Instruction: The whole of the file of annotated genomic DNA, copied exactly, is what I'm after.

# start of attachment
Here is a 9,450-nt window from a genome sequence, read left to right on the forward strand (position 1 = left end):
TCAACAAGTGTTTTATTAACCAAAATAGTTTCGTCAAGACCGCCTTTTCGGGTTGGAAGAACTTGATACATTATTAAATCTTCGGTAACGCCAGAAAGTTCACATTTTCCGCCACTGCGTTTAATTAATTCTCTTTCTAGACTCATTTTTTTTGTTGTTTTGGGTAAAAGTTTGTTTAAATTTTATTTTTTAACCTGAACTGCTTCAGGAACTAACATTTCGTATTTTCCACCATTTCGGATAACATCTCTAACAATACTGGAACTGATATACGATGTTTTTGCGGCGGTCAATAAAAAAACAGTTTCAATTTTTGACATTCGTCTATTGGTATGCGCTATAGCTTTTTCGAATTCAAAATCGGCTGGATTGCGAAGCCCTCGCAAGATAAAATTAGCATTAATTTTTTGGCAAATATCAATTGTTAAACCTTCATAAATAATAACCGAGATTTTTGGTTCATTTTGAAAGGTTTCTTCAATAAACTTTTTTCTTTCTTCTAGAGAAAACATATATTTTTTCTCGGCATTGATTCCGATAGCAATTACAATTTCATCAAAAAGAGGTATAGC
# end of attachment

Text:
Here is a 9,450-nt window from a genome sequence, read left to right on the forward strand (position 1 = left end):
TCAACAAGTGTTTTATTAACCAAAATAGTTTCGTCAAGACCGCCTTTTCGGGTTGGAAGAACTTGATACATTATTAAATCTTCGGTAACGCCAGAAAGTTCACATTTTCCGCCACTGCGTTTAATTAATTCTCTTTCTAGACTCATTTTTTTTGTTGTTTTGGGTAAAAGTTTGTTTAAATTTTATTTTTTAACCTGAACTGCTTCAGGAACTAACATTTCGTATTTTCCACCATTTCGGATAACATCTCTAACAATACTGGAACTGATATACGATGTTTTTGCGGCGGTCAATAAAAAAACAGTTTCAATTTTTGACATTCGTCTATTGGTATGCGCTATAGCTTTTTCGAATTCAAAATCGGCTGGATTGCGAAGCCCTCGCAAGATAAAATTAGCATTAATTTTTTGGCAAATATCAATTGTTAAACCTTCATAAATAATAACCGAGATTTTTGGTTCATTTTGAAAGGTTTCTTCAATAAACTTTTTTCTTTCTTCTAGAGAAAACATATATTTTTTCTCGGCATTGATTCCGATAGCAATTACAATTTCATCAAAAAGAGGTATAGC